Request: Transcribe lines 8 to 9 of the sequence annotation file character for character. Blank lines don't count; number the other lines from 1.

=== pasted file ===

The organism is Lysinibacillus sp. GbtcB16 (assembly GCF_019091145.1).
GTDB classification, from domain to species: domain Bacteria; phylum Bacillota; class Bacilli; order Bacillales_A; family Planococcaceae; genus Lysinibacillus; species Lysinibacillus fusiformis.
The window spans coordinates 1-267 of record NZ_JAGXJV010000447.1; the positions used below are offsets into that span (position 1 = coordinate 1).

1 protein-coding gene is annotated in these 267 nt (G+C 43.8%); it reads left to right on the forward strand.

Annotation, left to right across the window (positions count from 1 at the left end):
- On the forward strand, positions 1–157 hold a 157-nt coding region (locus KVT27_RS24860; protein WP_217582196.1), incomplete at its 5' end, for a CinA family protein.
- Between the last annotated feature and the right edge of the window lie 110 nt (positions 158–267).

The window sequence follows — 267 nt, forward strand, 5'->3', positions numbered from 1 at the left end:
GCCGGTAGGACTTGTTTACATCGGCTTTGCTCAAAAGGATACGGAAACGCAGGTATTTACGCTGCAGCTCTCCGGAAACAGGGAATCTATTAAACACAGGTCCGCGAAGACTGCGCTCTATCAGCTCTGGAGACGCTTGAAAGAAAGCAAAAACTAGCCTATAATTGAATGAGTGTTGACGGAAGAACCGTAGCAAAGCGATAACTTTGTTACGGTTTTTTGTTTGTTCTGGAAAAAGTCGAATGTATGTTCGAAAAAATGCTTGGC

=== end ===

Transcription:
The window sequence follows — 267 nt, forward strand, 5'->3', positions numbered from 1 at the left end:
GCCGGTAGGACTTGTTTACATCGGCTTTGCTCAAAAGGATACGGAAACGCAGGTATTTACGCTGCAGCTCTCCGGAAACAGGGAATCTATTAAACACAGGTCCGCGAAGACTGCGCTCTATCAGCTCTGGAGACGCTTGAAAGAAAGCAAAAACTAGCCTATAATTGAATGAGTGTTGACGGAAGAACCGTAGCAAAGCGATAACTTTGTTACGGTTTTTTGTTTGTTCTGGAAAAAGTCGAATGTATGTTCGAAAAAATGCTTGGC